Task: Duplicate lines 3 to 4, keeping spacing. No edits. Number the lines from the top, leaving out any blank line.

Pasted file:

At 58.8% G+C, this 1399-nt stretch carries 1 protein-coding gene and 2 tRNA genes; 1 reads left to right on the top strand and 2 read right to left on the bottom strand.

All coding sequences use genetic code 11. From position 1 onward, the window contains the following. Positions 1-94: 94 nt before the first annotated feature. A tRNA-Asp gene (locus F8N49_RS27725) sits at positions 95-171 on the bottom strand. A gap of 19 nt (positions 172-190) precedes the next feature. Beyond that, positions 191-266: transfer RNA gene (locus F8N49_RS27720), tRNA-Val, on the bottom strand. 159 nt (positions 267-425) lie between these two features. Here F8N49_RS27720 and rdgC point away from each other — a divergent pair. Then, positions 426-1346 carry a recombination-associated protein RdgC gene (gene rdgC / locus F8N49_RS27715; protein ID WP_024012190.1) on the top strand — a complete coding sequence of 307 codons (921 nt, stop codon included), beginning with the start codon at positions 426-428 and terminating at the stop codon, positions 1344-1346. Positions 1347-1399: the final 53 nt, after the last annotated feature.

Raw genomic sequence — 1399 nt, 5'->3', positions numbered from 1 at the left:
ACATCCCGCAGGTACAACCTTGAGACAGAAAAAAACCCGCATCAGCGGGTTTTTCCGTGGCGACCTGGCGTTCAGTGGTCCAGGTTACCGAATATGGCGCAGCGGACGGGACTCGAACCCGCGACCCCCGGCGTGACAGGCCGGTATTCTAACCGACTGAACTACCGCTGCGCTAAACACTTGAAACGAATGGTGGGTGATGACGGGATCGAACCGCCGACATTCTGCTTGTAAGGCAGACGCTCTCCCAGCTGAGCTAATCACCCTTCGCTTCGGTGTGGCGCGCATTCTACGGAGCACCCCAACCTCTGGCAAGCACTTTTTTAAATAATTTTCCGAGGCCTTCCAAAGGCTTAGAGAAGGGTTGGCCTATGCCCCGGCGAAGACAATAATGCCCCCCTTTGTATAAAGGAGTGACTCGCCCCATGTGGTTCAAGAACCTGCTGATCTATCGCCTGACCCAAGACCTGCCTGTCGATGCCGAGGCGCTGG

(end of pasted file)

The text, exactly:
Raw genomic sequence — 1399 nt, 5'->3', positions numbered from 1 at the left:
ACATCCCGCAGGTACAACCTTGAGACAGAAAAAAACCCGCATCAGCGGGTTTTTCCGTGGCGACCTGGCGTTCAGTGGTCCAGGTTACCGAATATGGCGCAGCGGACGGGACTCGAACCCGCGACCCCCGGCGTGACAGGCCGGTATTCTAACCGACTGAACTACCGCTGCGCTAAACACTTGAAACGAATGGTGGGTGATGACGGGATCGAACCGCCGACATTCTGCTTGTAAGGCAGACGCTCTCCCAGCTGAGCTAATCACCCTTCGCTTCGGTGTGGCGCGCATTCTACGGAGCACCCCAACCTCTGGCAAGCACTTTTTTAAATAATTTTCCGAGGCCTTCCAAAGGCTTAGAGAAGGGTTGGCCTATGCCCCGGCGAAGACAATAATGCCCCCCTTTGTATAAAGGAGTGACTCGCCCCATGTGGTTCAAGAACCTGCTGATCTATCGCCTGACCCAAGACCTGCCTGTCGATGCCGAGGCGCTGG